Review: 'The Master' Has Brilliant Visuals in Narrowly Flawed Story

The Master Paul Thomas Anderson for the most part, has always appeared in control of his career. Whether it's his screenplays, the intricate detailing of his direction, or the years between projects, he gives an impression of someone who tells stories he wants to tell and creates them as immaculately as he can. The Master is no exception with nearly five years between it and There Will Be Blood, but Anderson's latest is a grand spectacle of world-building, a feast for the eyes, oftentimes distracting you from the chops found in the narrative. The strokes are broad and beautiful, and a few bristles that fall out of place almost go unnoticed.

The story is easy to tell. A man can't find his way to fit in with society. A group takes him in. Good and bad ensue, and lies and betrayals reveal themselves. Simple enough. But Anderson's story of Freddie Quell, a World War II-era "able-bodied seaman" with a knack for taking jokes past that comfort point, is much richer than its structure, one the writer/director used to great extent in his break-out, Boogie Nights. Anderson sets tones with his scenes, builds an atmosphere through space, acting, and sound. The tone he lays on heavy right from the beginning is that of discomfort. The Master and There Will Be Blood could be the start of a new genre Anderson has created called Discomfort, and Freddie Quell could rank right at the top of this genre's mascot list.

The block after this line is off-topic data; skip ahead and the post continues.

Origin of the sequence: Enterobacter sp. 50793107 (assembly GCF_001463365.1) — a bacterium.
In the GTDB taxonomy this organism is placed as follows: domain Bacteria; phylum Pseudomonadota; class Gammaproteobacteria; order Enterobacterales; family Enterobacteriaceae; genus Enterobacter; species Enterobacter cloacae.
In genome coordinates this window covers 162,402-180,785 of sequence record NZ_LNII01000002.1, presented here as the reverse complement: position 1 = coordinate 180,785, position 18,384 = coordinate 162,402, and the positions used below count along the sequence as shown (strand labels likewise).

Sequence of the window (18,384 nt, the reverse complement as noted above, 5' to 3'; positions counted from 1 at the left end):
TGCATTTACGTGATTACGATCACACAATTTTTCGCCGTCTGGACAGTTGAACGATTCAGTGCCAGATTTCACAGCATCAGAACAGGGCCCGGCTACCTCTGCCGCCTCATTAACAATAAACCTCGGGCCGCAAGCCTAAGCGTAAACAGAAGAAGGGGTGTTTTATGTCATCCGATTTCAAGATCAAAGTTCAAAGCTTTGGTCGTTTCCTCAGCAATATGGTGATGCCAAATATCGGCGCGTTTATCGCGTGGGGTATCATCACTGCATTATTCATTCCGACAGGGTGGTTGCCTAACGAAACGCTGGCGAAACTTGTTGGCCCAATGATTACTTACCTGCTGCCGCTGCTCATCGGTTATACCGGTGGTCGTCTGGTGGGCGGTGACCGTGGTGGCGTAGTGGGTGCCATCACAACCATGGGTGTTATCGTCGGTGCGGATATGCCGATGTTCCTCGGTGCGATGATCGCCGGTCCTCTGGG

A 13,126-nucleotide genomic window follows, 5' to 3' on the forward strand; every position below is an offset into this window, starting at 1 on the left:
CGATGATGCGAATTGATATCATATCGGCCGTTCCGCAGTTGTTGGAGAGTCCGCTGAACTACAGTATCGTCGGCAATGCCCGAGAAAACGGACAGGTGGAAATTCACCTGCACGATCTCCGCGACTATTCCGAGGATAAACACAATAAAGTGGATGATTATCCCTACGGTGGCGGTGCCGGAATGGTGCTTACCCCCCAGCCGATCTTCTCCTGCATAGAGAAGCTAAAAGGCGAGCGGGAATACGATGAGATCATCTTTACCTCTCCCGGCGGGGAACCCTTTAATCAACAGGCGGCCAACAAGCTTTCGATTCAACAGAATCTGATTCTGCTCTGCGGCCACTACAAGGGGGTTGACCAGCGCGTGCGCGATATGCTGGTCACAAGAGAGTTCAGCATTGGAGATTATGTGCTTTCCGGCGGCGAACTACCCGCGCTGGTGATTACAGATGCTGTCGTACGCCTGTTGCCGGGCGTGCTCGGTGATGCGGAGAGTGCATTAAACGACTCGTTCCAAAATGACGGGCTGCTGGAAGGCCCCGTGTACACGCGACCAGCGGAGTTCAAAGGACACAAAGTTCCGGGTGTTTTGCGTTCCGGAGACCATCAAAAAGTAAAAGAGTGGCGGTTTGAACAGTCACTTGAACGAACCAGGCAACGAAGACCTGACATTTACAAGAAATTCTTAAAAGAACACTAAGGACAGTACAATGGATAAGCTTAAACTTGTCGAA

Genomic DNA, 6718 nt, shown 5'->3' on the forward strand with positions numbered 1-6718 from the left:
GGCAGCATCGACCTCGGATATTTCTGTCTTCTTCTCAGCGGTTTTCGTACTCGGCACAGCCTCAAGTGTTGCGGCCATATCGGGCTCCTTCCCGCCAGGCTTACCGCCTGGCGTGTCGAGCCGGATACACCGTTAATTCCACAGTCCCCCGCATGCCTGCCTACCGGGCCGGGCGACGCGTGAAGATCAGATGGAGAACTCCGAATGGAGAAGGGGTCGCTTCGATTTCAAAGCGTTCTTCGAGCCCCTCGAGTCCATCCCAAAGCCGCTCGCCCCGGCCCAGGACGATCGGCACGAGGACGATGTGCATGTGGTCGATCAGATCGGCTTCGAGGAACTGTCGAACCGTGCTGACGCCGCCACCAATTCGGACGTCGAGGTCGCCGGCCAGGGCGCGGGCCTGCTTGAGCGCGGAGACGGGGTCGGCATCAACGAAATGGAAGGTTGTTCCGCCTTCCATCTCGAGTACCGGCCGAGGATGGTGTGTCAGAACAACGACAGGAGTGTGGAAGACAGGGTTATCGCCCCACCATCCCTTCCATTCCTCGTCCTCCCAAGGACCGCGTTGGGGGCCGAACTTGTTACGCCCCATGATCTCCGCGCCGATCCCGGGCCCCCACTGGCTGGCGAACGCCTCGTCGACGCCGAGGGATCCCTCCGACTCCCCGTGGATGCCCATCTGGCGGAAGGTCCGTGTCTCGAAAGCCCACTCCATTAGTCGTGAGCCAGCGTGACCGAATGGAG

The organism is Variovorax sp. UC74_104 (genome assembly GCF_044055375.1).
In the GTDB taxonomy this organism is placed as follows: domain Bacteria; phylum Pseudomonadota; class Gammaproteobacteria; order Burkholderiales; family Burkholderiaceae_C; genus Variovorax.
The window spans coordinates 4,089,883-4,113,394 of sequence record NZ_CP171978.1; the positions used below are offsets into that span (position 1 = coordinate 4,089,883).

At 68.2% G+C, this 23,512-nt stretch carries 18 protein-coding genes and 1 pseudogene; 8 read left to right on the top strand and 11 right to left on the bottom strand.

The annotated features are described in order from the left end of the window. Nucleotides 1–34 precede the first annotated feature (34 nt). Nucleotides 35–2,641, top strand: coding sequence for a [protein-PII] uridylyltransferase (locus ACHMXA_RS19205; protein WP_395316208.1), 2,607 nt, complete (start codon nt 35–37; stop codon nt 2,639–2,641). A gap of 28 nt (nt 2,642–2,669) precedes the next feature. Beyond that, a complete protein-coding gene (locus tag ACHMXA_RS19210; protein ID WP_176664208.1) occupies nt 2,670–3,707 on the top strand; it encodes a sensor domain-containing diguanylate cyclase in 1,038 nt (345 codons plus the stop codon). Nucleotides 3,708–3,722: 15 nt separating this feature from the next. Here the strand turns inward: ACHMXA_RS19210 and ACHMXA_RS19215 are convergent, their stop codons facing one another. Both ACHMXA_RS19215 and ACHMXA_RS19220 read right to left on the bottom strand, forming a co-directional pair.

Freddie wants to fit in somewhere, anywhere, after he returns from the war, all with less than thrilling results. Even when the man tries to do good, his brashness and social awkwardness - Yes, you could even say quite a bit of ignorance is at play - end up turning the group against him. He's lost at sea, so to speak, and his prayers are answered when he meets Lancaster Dodd, played by Philip Seymour Hoffman. Dodd, like Anderson, is a man who appears in control, a science fiction novelist who has created a religious organization, The Cause. At first, Freddie feels welcomed in the group, slipping quickly into something of a Master's Pet to Dodd. It isn't long before Freddie discovers The Cause may not have the answers he's looking for, and Dodd may not be the man he appears to be. Read more

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